While it's hardly surprising that deaf actress Marlee Matlin was as offended as the rest of us by the South African "sign language interpreter" (we use that title loosely) who appeared at Nelson Mandela's memorial, she is able to offer some insight as to what actually went down — and how she knew he was faking.
"I've been to South Africa before and I can understand some of the South African sign language," she explained on "Erin Burnett OutFront." "But I thought to myself, 'Wait a minute. This isn't anything.' It was almost like he was doing baseball signs."
But that wasn't what gave Thamsanqa Jantjie away to the Oscar winner.
"Sign language is not international … but in this case each language shares something, which is facial expressions as part of the grammar," she revealed. Apparently, Jantjie was missing that part.
"To see someone standing there without any sort of movement of his body, without any sort of facial expressions that one incorporates into sign, indicates that he has no understanding of the culture, no understanding of the language. I knew exactly right then and there that he wasn't authentic at all. And it was offensive. It was offensive to me."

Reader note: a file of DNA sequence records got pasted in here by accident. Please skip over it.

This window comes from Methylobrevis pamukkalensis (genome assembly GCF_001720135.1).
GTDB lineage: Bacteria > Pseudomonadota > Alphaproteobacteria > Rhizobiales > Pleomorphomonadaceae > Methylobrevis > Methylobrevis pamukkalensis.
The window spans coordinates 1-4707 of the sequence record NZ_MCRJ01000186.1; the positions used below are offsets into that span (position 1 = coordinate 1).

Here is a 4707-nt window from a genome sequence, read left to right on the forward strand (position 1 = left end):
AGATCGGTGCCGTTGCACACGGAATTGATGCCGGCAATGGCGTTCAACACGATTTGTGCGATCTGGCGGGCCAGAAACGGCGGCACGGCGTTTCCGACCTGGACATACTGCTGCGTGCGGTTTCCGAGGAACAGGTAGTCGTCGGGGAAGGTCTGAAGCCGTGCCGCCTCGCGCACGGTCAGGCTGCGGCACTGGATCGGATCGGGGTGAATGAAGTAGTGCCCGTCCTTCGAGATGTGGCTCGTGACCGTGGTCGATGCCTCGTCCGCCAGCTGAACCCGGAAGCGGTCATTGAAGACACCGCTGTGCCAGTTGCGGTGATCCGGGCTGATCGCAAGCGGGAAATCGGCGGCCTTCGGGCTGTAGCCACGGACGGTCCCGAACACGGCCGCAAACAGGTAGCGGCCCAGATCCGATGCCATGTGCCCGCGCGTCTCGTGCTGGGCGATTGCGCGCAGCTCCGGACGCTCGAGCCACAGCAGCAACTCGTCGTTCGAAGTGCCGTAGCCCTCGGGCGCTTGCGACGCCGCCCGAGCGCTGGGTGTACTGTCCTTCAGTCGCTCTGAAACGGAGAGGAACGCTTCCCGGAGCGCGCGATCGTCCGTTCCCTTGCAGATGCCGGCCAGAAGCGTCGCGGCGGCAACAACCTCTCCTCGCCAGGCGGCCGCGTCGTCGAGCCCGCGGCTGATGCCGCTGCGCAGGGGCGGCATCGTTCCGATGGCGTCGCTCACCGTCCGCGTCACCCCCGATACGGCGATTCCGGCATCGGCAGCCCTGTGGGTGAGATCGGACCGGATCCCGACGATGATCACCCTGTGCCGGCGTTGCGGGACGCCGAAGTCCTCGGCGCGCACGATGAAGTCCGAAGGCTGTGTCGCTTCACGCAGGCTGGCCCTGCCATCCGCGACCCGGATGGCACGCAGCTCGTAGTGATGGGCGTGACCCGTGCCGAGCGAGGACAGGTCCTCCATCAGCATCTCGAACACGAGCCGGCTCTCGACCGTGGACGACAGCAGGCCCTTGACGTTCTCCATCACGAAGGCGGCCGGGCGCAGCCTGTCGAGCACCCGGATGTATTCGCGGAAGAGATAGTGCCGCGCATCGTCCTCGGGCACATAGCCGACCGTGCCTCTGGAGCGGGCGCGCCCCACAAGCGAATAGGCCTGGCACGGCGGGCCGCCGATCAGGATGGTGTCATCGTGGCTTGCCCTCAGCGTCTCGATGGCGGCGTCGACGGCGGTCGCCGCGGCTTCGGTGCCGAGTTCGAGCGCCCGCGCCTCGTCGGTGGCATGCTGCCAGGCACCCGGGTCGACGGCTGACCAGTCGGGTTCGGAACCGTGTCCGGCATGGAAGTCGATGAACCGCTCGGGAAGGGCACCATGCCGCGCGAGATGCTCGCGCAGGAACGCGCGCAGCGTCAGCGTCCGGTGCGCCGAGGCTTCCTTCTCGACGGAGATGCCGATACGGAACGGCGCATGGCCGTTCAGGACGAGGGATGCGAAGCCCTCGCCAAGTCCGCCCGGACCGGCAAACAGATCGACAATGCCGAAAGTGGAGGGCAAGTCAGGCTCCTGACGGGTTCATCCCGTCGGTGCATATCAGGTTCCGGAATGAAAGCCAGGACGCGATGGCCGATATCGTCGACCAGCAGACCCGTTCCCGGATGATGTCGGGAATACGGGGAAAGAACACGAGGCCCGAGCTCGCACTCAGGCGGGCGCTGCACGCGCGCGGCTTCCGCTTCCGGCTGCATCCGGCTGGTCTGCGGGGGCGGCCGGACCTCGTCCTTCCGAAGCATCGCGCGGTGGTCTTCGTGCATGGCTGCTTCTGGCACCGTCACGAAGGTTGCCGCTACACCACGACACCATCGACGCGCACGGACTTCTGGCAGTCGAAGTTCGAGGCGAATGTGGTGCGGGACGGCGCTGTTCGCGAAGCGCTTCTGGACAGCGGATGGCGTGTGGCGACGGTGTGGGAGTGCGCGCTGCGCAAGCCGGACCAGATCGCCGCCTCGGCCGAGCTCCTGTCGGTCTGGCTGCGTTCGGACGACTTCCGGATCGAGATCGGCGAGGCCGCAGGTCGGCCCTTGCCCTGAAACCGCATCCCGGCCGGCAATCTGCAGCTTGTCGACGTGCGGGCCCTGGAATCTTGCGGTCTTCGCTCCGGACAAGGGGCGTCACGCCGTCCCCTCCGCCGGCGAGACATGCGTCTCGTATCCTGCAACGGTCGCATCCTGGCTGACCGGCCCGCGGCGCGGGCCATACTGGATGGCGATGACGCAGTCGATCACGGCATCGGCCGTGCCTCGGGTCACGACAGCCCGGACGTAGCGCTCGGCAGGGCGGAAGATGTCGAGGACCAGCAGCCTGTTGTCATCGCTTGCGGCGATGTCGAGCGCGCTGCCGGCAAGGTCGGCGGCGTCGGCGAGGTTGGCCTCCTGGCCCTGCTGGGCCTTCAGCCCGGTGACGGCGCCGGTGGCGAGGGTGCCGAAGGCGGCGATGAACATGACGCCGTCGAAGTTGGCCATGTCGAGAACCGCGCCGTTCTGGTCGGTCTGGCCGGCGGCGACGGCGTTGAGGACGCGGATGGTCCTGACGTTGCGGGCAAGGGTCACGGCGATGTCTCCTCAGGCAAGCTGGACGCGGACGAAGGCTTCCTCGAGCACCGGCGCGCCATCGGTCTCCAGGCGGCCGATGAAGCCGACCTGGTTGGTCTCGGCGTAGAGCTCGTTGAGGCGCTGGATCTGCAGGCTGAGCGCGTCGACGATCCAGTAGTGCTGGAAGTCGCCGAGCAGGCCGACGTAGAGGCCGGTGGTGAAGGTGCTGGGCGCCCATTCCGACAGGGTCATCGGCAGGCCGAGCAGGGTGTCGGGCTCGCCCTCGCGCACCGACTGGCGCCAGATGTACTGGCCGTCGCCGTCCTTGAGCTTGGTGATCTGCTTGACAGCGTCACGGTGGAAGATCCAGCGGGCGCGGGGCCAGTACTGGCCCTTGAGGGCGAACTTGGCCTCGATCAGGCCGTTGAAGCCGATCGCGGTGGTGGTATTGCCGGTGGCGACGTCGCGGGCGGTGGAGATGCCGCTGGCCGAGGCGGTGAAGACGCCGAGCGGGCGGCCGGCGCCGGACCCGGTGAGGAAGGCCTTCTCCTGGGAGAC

Jantjie, however, stands by his... er… performance.
"I have never in my life had anything that said I have interpreted wrong," he insisted to CNN on Thursday. "It has been many years I have been doing this job. My portfolio shows that I have been a champion of what I have been doing."
That claim aside, the 34-year-old did also admit that he suffers from schizophrenia, quickly adding that, while it is "controllable," he suffered an unfortunately-timed episode while he was on stage for this somber event.
But Matlin – and the rest of the world – doesn't seem to be buying his story.
"I was appalled," she lamented. "I knew that at any moment, the entire world, whoever was watching, there would be so much noise it would create an explosion. And it did."
The Deaf Federation of South Africa has since denounced Jantjie as a "fake," stating that he is not known to the deaf community in this country at all, which didn't do much to help the credibility of his story.
It seems at this point, the only question left to ask is: Who hired this guy?